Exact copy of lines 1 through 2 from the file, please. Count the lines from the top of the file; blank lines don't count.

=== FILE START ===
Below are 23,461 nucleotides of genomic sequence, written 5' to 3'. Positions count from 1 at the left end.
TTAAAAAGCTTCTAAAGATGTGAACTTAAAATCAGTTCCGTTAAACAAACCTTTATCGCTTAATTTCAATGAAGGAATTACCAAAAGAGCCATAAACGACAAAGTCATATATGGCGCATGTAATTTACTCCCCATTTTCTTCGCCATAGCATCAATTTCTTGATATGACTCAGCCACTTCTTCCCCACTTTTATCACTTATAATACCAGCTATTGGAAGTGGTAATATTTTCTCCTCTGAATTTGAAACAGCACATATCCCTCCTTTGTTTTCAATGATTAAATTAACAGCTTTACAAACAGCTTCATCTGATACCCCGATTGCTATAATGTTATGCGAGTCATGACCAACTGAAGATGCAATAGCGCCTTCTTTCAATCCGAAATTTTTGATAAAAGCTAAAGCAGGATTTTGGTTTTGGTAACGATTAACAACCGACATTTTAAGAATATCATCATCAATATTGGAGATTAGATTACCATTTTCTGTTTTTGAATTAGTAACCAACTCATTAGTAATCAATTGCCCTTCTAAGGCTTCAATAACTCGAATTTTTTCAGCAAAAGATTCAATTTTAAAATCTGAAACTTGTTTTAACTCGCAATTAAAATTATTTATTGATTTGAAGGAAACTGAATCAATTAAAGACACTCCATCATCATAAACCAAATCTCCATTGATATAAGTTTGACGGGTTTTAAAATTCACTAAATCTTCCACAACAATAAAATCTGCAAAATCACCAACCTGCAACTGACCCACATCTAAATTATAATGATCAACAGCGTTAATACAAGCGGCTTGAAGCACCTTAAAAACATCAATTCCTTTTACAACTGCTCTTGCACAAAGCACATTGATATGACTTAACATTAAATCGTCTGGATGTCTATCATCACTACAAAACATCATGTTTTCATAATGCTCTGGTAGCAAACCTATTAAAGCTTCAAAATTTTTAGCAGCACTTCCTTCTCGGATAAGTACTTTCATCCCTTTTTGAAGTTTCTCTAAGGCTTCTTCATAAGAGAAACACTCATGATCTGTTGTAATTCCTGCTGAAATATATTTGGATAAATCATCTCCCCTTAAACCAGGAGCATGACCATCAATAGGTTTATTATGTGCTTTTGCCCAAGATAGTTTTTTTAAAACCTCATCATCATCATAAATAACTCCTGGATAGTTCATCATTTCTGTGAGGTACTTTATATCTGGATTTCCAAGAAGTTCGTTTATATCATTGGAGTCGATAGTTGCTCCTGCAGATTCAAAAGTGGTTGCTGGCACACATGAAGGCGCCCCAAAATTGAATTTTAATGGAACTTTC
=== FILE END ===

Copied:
Below are 23,461 nucleotides of genomic sequence, written 5' to 3'. Positions count from 1 at the left end.
TTAAAAAGCTTCTAAAGATGTGAACTTAAAATCAGTTCCGTTAAACAAACCTTTATCGCTTAATTTCAATGAAGGAATTACCAAAAGAGCCATAAACGACAAAGTCATATATGGCGCATGTAATTTACTCCCCATTTTCTTCGCCATAGCATCAATTTCTTGATATGACTCAGCCACTTCTTCCCCACTTTTATCACTTATAATACCAGCTATTGGAAGTGGTAATATTTTCTCCTCTGAATTTGAAACAGCACATATCCCTCCTTTGTTTTCAATGATTAAATTAACAGCTTTACAAACAGCTTCATCTGATACCCCGATTGCTATAATGTTATGCGAGTCATGACCAACTGAAGATGCAATAGCGCCTTCTTTCAATCCGAAATTTTTGATAAAAGCTAAAGCAGGATTTTGGTTTTGGTAACGATTAACAACCGACATTTTAAGAATATCATCATCAATATTGGAGATTAGATTACCATTTTCTGTTTTTGAATTAGTAACCAACTCATTAGTAATCAATTGCCCTTCTAAGGCTTCAATAACTCGAATTTTTTCAGCAAAAGATTCAATTTTAAAATCTGAAACTTGTTTTAACTCGCAATTAAAATTATTTATTGATTTGAAGGAAACTGAATCAATTAAAGACACTCCATCATCATAAACCAAATCTCCATTGATATAAGTTTGACGGGTTTTAAAATTCACTAAATCTTCCACAACAATAAAATCTGCAAAATCACCAACCTGCAACTGACCCACATCTAAATTATAATGATCAACAGCGTTAATACAAGCGGCTTGAAGCACCTTAAAAACATCAATTCCTTTTACAACTGCTCTTGCACAAAGCACATTGATATGACTTAACATTAAATCGTCTGGATGTCTATCATCACTACAAAACATCATGTTTTCATAATGCTCTGGTAGCAAACCTATTAAAGCTTCAAAATTTTTAGCAGCACTTCCTTCTCGGATAAGTACTTTCATCCCTTTTTGAAGTTTCTCTAAGGCTTCTTCATAAGAGAAACACTCATGATCTGTTGTAATTCCTGCTGAAATATATTTGGATAAATCATCTCCCCTTAAACCAGGAGCATGACCATCAATAGGTTTATTATGTGCTTTTGCCCAAGATAGTTTTTTTAAAACCTCATCATCATCATAAATAACTCCTGGATAGTTCATCATTTCTGTGAGGTACTTTATATCTGGATTTCCAAGAAGTTCGTTTATATCATTGGAGTCGATAGTTGCTCCTGCAGATTCAAAAGTGGTTGCTGGCACACATGAAGGCGCCCCAAAATTGAATTTTAATGGAACTTTC